Why even bother having campaign-finance laws when enforcement is a joke?

What’s the point of even having campaign-finance laws when one of the state’s most powerful political players can get away with a flagrant violation?

In a settlement with the state Board of Elections, the New York State United Teachers didn’t have to admit guilt, but only pay a $100,000 penalty.

Risa Sugarman, the board’s chief enforcement officer, had sued over the illegal funding of state Senate candidates in 2016.

And it seems obvious that NYSUT wasn’t trying to comply with the law: It set up a political action committee and an independent expenditure committee that by law are supposed to be firewalled apart — but were run by the same people.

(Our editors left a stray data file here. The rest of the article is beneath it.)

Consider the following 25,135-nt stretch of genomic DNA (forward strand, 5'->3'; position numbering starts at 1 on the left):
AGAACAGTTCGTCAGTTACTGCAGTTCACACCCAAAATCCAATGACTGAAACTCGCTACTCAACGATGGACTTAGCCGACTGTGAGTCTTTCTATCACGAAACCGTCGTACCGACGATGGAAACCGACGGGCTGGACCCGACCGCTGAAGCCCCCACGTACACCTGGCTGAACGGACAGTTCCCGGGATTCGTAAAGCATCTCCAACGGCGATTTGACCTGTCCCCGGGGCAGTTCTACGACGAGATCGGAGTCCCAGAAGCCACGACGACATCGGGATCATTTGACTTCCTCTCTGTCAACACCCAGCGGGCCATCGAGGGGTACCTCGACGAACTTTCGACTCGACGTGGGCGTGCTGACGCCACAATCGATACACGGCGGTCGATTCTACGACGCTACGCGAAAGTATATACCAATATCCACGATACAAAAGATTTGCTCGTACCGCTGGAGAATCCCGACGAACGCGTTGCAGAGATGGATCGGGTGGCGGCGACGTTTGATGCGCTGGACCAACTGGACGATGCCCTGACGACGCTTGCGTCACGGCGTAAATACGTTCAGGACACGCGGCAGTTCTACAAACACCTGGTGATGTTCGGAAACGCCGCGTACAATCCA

NYSUT’s top two officers, Andrew Pallotta and Melinda Person, had “actual and strategic control over the day-to-day affairs of both the political action committee and the independent expenditure committee,” the complaint said.

So when the PAC gave $700,000 to the IEC, it wasn’t giving up control of how the funds got spent, but just end-running strict rules on how PACs can spend the cash they raise.

When the powerful get off with a slap for something that blatant, it doesn’t matter how tough the letter of the law might be.

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